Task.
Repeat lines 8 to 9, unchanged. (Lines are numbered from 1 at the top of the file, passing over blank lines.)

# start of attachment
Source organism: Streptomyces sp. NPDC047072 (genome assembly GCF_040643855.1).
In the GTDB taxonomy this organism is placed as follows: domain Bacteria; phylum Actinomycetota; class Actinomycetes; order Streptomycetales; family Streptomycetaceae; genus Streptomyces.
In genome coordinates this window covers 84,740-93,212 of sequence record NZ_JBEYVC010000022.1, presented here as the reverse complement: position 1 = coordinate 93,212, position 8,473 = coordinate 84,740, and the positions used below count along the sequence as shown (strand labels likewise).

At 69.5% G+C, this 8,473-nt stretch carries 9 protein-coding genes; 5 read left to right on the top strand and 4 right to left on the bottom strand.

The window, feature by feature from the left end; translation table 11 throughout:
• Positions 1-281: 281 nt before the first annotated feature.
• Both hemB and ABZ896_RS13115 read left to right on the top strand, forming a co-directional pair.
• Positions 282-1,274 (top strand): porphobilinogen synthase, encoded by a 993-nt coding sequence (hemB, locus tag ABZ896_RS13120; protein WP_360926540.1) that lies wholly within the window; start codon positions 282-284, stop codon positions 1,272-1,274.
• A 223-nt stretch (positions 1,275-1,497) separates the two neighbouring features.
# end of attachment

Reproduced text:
• Positions 282-1,274 (top strand): porphobilinogen synthase, encoded by a 993-nt coding sequence (hemB, locus tag ABZ896_RS13120; protein WP_360926540.1) that lies wholly within the window; start codon positions 282-284, stop codon positions 1,272-1,274.
• A 223-nt stretch (positions 1,275-1,497) separates the two neighbouring features.